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Fraser
2005-May-02, 05:02 PM
SUMMARY: Astronomers working with the European Southern Observatory have confirmed the first direct photograph of a planet orbiting another star. The team originally announced their discovery in September 2004, but they confirmed their findings this year using the powerful new NACO instrument on ESO's Very Large Telescope in northern Chile. The planet is approximately five times the size of Jupiter, and orbits its brown dwarf star at about the distance that Neptune travels around the Sun.

View full article (http://www.universetoday.com/am/publish/exoplanet_image_confirmed.html)

What do you think about this story? Post your comments below.

om@umr.edu
2005-May-02, 06:57 PM
Thanks, Fraser, for this new report.

They have not observed planets like Earth, capable of supporting life, orbiting other stars.

"Given the rather unusual properties of the 2M1207 system, the giant planet most probably did not form like the planets in our solar system," says Gael Chauvin. "Instead it must have formed the same way our Sun formed, by a one-step gravitational collapse of a cloud of gas and dust."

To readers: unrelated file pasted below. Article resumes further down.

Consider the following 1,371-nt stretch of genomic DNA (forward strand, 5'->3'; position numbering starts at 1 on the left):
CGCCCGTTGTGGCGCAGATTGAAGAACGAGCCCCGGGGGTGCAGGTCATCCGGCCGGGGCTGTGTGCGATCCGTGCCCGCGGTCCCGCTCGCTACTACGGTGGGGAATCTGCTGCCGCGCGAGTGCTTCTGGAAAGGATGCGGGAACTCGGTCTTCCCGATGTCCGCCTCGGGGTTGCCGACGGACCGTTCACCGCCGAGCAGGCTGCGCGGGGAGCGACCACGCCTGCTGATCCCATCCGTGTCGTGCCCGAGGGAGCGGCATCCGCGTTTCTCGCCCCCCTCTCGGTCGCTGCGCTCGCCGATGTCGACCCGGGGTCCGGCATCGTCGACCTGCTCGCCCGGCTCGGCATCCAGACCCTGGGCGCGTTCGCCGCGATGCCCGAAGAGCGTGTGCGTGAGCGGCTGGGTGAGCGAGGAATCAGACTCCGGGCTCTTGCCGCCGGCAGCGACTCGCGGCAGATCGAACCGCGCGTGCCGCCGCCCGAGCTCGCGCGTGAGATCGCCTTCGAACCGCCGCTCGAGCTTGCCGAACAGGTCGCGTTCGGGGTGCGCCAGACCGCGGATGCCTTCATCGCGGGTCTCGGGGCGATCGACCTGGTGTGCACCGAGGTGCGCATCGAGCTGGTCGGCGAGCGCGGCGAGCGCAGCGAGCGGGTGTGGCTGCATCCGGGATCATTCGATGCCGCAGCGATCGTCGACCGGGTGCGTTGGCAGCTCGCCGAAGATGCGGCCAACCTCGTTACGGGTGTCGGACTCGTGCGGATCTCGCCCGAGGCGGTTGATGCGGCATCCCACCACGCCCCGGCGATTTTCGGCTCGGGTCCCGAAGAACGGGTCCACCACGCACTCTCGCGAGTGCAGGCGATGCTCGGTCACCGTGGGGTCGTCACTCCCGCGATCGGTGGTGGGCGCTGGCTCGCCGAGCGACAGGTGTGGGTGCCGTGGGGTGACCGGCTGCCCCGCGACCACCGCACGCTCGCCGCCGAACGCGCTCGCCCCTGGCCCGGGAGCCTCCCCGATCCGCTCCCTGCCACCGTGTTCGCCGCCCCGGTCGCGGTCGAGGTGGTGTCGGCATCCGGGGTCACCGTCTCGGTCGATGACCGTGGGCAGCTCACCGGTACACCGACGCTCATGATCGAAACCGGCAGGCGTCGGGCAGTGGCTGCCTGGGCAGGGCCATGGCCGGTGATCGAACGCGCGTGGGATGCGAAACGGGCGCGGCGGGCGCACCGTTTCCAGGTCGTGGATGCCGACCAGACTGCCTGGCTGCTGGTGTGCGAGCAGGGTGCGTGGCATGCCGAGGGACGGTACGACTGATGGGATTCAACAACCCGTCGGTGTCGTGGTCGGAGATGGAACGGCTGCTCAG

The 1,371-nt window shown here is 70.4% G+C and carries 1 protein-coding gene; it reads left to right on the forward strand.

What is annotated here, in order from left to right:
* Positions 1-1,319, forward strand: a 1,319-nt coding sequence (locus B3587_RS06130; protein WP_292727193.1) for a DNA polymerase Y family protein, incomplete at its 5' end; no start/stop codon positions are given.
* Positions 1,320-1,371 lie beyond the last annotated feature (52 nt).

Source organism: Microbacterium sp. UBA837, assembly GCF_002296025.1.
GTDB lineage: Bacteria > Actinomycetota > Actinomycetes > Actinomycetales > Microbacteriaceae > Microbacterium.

Are the planets orbiting the pulsar, PSR1257+12, the only Earth-like planets known outside our solar system?

With kind regards,

Oliver
http://www.umr.edu/~om

Joe
2005-May-02, 06:58 PM
Stunning.
'They' told me this wouldn't happen in my lifetime - imagining a planet circling a star (other than the sun). Next, we'll be walking around on Mars. Count on it.

It's still a great time to be into astronomy.

Don Alexander
2005-May-02, 07:13 PM
Well, there are still problems with defining what a planet actually is.

According to the "definition" of the International Astronomical Union, it is one:

http://www.ciw.edu/IAU/div3/wgesp/definition.html

A tighter definition is along the lines "a metal-rich, spherical non-fusor created contemporaneously around a fusor and orbiting this fusor" - sounds complicated, but it means that it is an object that does not support any kind of fusion (being lighter than the brown dwarf mass limit of 13 Jupiter masses) in orbit around a real star.

Since 2M1207 is a brown dwarf and not a real star, and the authors actually state that this object did not form like a classical planet (out of the accretion disk around the newborn star), it is more like a "sub-brown dwarf".

wstevenbrown
2005-May-02, 08:33 PM
Here are the citations for the planet imaging:

http://arxiv.org/astro-ph/0504659

http://arxiv.org/astro-ph/0504658

The second is about a body near the mass cutoff between planet and brown dwarf.

Why are we so bound up in the familiar? There is a basis for comparison, but it shouldn't be a Procrustean bed. It moves like a planet, it glows like a (newborn) planet... it's a planet. Where it formed should be irrelevant. We are going to find a lot of rogue or captured bodies in future. These should be subclassifications at best, not disqualifications.

Enjoy! Steve

Greg
2005-May-03, 02:21 AM